For decades, the writer, director, producer and star of the ‘best worst film ever made’ has been a mystery. We still have no clue about his country of origin, his age, where his money come from, etc. But isn’t it the mystery around one’s origins and personality a necessary ingredient for exciting people’s curiosity and giving birth to wild theories around them? In the case of Tommy Wiseau in particular, his secretive and yet, absurdly eccentric persona rose to fame when it was channelled through his first ‘masterpiece’, The Room.
Watching The Disaster Artist you get the feeling that James Franco has a special connection with Wiseau’s persona and as clear a vision as the latter claimed to have while making his own film. Putting them side by side (end credits prove the adaptation has excelled in detail), it is evident that Franco has fully immersed into Wiseau’s existence and got out with more shades that we ever got from the man himself in interviews. Franco captures the bizarre, outwardly amalgam of accents, the occasional high-pitch finishing of words, the dizzy intonation and of course, the signature fake laughter.
The film succeeds to introduce the character in a scene shockingly funny, painfully embarrassing and also, strangely relatable that manages to connect you with this bizarre man. He is passionate and daring but instantly strikes us as a tragic clown as he is not aware of himself in relation to others and that is a guarantee for loneliness. And lonely he is, until he finds a true friend in Greg Sestero (Dave Franco), or ‘Babyface’(a la Tommy) and they begin the journey to stardom together.
The film immediately starts to explore the bond between the two, with a hopeful and honest bromance flourishing around their common aspirations. But what at first, looks like a hymn to unlikely friendship and an inspirational pursuit of a dream, soon becomes a tale haunted by jealousy, bursts of anger, and manipulative handling.
The film insinuates that beyond jealousy and fear of losing a companion, there’s a romantic infatuation that triggers Tommy’s despair when Greg slowly slips away. However, it is disappointing that it avoids taking a closer look and consequently, ends up raising questions around Tommy’s psyche and sexuality, and Greg’s inexhaustible tolerance.
Franco’s portrayal of Tommy is full of compassion and childish spontaneity that makes him a likeable caricature, funny but never entirely, as there’s great guilt in laughing at someone who is doing their best, however insufficient and ridiculous that might be. This is perhaps what makes the film uniquely entertaining, the duplicity of the source of our laughter, genuinely farcical scenes layered with the realisation that the person in question has no intention of being funny and thus, having is laugh at the tragedy of a man being trapped in his ridiculousness.
Franco allows us to peep into Tommy’s feelings and sense the vulnerability and the pain stemming from rejection. There are scenes where we get a glimpse of a more complex human being that escapes the caricature. These scenes include his ‘Shakespeare performance’ in the restaurant, the advice he gets from the acting teacher, the casting scene where he is trying to ‘lose the accent’, his confrontation with his film crew for their insults (captured by his behind-the-scenes cameraman/snitch), and his despair towards the audience’s reaction to his movie, amongst others.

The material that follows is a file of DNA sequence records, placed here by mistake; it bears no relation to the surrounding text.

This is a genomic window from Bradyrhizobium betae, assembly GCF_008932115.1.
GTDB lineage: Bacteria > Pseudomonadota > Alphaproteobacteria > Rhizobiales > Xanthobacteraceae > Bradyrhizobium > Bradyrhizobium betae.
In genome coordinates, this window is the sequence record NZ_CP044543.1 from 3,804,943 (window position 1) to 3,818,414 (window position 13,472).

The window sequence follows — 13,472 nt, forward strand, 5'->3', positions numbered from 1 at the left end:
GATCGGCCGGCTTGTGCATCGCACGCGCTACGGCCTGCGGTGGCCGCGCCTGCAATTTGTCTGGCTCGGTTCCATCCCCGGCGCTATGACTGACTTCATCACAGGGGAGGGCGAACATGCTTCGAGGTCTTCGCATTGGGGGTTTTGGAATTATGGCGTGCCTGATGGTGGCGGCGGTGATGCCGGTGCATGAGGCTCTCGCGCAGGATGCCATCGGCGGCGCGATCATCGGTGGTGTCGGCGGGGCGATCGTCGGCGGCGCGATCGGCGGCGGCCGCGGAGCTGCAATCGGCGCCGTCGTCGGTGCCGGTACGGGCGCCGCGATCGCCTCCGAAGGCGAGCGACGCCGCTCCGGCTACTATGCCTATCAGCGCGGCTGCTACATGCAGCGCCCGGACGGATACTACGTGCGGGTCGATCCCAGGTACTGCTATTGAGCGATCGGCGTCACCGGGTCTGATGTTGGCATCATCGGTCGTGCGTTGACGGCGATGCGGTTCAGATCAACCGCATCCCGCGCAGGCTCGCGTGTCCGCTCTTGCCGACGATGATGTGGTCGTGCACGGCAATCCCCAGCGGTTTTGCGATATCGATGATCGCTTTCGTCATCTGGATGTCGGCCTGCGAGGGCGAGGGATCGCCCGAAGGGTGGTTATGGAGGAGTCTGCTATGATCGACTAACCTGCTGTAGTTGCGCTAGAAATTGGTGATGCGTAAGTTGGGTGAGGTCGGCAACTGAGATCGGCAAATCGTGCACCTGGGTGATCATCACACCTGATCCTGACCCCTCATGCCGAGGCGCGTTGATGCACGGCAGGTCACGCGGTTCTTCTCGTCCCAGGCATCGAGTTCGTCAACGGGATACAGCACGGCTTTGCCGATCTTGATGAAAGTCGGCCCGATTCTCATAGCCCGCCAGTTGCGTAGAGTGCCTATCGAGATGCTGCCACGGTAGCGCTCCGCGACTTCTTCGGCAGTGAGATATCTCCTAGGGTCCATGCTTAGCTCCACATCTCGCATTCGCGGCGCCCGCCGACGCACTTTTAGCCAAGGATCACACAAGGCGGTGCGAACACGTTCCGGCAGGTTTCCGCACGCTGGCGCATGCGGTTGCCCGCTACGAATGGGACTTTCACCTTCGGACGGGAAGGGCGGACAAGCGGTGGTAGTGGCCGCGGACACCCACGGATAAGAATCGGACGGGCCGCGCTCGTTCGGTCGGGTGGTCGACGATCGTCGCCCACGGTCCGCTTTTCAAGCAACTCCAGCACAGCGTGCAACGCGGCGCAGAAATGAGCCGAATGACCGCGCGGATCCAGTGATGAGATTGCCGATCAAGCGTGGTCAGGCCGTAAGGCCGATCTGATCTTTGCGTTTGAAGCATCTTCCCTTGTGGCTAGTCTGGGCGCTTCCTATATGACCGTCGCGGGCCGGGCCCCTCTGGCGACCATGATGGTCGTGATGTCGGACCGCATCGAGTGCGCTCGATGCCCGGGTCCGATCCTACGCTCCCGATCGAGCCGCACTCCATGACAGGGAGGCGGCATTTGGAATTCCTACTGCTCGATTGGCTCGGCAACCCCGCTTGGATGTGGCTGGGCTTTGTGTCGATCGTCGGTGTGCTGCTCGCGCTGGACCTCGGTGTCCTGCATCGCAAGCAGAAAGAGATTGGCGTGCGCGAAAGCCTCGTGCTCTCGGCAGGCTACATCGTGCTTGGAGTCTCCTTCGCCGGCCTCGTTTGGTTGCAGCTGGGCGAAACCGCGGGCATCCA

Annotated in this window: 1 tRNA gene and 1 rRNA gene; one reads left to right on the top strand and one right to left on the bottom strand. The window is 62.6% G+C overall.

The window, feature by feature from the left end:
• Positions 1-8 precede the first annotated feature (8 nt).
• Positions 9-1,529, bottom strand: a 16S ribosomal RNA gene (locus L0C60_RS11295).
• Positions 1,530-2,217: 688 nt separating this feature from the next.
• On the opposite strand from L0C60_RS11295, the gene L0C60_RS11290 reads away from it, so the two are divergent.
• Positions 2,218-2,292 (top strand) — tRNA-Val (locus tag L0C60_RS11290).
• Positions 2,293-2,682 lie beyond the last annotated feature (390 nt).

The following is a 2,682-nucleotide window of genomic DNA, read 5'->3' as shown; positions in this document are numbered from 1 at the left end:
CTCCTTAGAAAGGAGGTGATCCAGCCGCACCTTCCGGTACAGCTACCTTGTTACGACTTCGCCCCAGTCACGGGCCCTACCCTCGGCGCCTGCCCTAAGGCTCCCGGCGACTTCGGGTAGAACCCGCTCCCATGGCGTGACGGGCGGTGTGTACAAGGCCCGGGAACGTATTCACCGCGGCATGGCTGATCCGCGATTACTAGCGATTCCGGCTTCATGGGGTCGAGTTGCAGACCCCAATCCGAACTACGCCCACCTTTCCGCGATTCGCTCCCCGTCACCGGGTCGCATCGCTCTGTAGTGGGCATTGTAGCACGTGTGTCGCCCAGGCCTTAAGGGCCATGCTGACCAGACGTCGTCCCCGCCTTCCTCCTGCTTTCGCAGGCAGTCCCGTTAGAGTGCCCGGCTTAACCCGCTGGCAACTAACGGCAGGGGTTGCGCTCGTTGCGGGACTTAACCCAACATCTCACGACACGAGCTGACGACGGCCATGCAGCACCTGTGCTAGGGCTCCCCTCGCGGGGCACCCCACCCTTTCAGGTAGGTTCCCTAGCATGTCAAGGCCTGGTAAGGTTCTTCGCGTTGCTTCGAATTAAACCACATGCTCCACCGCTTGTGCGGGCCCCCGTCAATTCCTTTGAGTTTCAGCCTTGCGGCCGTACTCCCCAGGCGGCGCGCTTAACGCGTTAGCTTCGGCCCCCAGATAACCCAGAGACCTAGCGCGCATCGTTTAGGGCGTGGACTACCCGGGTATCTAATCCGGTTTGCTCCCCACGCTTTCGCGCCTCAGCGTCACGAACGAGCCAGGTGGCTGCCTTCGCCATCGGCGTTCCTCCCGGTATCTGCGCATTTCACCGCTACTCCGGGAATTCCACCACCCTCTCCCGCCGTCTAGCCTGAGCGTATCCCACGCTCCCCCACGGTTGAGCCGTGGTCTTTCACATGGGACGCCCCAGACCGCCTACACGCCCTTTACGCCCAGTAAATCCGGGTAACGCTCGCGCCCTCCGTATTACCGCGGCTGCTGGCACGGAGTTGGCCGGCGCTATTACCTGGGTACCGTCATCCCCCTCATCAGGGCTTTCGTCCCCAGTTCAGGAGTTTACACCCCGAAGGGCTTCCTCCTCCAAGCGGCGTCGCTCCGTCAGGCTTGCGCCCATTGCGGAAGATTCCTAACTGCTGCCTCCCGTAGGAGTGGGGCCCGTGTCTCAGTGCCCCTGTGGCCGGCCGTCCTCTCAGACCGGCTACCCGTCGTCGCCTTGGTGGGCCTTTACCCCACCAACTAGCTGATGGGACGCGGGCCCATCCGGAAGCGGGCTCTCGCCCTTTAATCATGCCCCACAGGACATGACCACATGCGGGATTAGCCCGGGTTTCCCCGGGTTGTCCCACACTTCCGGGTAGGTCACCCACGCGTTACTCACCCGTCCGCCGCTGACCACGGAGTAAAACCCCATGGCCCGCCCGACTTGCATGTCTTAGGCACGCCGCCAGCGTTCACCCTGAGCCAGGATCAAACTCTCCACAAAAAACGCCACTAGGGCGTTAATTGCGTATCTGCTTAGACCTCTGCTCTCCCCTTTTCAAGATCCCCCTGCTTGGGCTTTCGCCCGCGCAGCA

In these, Franco’s face is heart-breaking as a slight emotional transparency is achieved, just enough to invoke empathy but quickly, flashes back the childness and stubborn persistence in ridiculousness of the man. To make matters worse, Tommy’s immature and absurd reactions to Greg’s success with women, and later on, to his first potential career break show us his unflattering side and are inconsistent to his generous and friendly nature, as presented at the beginning of the film.
Admittedly, Tommy’s angry attacks and violent disappointment is bearing the pressures of completing his project but also, the helplessness of his utter loneliness. According to Sestero who wrote the book adapted here by Franco, Wiseau felt that ‘no one was grateful’ for giving them a job or ‘respected his vision’ and perhaps, despite his constant, unreasonable denial of reality he might have had some doubts himself about his abilities and the quality of his brainchild.
In spite of the darkness and loneliness we mostly infer than actually see in the film, there is an ensemble of great supporting actors, with Seth Rogen giving voice to the audience, Jacki Weaver expressing love for the craft and bafflement over the script, Paul Scheer being discreetly funny, and many others.
After the film you might invite your friends over for a re-watch of The Room, greet everyone starting with “oh, hi…” and try at least once screaming “You’re tearing me apart…” a la Wiseau. You might be haunted for the rest of your days by Tommy’s stage imitation of Marlon Brando’s Streetcar Named Desire famous scene, be tempted to display some craziness in a public place and perhaps, remember when was the last time YOU took a chance and went after your dream, despite it being against the odds and everyone else’s opinion?